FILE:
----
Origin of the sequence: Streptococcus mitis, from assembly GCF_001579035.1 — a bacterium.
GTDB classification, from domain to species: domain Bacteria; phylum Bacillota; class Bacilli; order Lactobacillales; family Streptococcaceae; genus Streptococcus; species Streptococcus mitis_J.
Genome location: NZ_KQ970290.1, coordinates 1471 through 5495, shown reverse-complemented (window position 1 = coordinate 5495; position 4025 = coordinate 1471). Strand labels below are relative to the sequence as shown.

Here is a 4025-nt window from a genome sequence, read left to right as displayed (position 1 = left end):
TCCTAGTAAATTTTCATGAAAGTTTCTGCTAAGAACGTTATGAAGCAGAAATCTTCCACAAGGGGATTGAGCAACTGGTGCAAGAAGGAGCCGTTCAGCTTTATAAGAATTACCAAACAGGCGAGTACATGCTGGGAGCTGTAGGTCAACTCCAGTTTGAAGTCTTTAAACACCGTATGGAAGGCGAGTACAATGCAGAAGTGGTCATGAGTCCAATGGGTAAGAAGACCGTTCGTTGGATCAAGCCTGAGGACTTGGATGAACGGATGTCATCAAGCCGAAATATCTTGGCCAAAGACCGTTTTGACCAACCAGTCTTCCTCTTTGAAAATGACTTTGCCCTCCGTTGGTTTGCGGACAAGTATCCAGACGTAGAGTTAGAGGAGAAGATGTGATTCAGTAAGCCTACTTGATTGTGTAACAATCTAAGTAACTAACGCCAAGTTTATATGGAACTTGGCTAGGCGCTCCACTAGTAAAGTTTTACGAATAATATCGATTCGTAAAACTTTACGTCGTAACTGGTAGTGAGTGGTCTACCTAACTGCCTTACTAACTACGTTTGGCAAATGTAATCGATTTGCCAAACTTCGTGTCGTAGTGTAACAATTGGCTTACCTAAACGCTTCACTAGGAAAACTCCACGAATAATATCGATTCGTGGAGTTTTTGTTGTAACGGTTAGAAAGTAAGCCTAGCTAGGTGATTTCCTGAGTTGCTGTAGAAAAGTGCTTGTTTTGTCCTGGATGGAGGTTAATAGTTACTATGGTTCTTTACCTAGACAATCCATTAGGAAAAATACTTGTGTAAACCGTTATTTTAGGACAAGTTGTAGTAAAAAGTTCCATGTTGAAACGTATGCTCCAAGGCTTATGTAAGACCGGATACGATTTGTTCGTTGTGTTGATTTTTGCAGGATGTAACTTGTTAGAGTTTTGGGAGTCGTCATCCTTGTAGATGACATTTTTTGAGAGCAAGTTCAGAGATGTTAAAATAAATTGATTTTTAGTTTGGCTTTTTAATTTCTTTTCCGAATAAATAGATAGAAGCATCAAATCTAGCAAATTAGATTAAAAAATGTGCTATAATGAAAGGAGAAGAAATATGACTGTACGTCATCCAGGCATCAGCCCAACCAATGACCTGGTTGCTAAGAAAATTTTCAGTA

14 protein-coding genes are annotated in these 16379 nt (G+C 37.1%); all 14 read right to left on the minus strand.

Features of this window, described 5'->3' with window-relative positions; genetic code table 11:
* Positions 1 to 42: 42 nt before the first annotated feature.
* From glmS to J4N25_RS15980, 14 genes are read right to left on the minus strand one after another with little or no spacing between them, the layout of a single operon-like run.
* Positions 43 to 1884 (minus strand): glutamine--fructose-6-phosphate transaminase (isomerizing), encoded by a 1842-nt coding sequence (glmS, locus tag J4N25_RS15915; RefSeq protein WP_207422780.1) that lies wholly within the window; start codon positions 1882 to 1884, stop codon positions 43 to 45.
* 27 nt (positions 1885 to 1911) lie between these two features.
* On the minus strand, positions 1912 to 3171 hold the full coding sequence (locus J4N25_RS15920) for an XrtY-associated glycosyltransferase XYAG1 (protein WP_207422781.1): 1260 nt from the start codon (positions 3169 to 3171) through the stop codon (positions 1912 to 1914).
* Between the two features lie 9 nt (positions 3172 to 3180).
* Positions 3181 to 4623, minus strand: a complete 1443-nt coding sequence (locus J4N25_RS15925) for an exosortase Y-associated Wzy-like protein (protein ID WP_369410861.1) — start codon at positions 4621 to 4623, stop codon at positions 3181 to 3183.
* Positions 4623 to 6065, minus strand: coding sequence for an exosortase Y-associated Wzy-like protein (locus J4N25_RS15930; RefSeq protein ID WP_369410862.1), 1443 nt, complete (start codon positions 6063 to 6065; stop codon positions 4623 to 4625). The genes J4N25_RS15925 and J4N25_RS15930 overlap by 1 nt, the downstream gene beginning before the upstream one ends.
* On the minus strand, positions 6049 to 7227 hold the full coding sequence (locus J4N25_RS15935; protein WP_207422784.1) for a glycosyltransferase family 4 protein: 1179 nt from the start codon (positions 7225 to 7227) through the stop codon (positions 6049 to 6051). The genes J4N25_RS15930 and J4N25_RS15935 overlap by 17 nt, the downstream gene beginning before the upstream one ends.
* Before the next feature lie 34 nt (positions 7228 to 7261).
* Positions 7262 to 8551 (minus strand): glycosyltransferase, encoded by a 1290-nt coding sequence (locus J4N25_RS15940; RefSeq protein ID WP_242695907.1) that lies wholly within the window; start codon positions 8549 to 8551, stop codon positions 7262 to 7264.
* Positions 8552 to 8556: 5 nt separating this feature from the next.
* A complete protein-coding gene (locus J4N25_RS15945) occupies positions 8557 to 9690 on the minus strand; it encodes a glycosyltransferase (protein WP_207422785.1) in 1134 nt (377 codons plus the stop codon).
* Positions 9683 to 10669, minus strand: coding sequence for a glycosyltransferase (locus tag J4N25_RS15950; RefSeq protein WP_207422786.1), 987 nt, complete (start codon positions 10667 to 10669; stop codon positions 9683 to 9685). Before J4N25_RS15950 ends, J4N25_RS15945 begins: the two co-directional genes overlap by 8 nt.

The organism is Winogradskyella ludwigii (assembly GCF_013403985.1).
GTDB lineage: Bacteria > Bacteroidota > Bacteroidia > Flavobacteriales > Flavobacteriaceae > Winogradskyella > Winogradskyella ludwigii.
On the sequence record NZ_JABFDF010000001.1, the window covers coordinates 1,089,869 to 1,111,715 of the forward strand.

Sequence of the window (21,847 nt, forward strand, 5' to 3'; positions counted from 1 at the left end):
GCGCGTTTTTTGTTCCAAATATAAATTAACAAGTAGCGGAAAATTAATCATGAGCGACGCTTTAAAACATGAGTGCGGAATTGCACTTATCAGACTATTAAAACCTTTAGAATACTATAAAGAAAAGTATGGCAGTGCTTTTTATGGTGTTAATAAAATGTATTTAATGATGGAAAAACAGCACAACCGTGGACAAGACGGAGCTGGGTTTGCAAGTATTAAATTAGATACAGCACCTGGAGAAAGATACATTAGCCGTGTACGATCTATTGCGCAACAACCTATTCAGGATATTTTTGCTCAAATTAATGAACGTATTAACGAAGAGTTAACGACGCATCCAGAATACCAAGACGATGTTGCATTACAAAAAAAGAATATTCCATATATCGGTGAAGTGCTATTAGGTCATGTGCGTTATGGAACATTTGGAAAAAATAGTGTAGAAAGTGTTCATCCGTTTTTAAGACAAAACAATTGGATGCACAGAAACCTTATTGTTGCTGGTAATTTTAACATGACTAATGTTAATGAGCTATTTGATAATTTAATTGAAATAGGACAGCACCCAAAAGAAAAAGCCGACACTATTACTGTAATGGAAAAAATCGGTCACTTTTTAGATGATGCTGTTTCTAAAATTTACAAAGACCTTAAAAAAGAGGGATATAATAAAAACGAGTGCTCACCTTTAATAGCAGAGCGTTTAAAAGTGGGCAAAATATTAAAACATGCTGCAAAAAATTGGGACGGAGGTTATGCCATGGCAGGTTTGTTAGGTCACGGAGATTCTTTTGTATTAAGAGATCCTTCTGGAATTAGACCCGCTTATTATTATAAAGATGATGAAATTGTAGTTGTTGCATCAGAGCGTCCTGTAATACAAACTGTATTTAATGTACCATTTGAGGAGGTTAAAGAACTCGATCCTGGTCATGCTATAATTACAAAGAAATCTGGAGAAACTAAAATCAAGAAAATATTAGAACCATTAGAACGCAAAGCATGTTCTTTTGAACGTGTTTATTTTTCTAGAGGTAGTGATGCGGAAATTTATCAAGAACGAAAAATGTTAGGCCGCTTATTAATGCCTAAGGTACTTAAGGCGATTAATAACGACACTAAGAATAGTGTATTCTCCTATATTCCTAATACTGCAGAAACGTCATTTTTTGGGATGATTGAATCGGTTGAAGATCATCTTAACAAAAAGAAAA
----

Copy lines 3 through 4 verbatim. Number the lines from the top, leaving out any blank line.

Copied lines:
Genome location: NZ_KQ970290.1, coordinates 1471 through 5495, shown reverse-complemented (window position 1 = coordinate 5495; position 4025 = coordinate 1471). Strand labels below are relative to the sequence as shown.

Here is a 4025-nt window from a genome sequence, read left to right as displayed (position 1 = left end):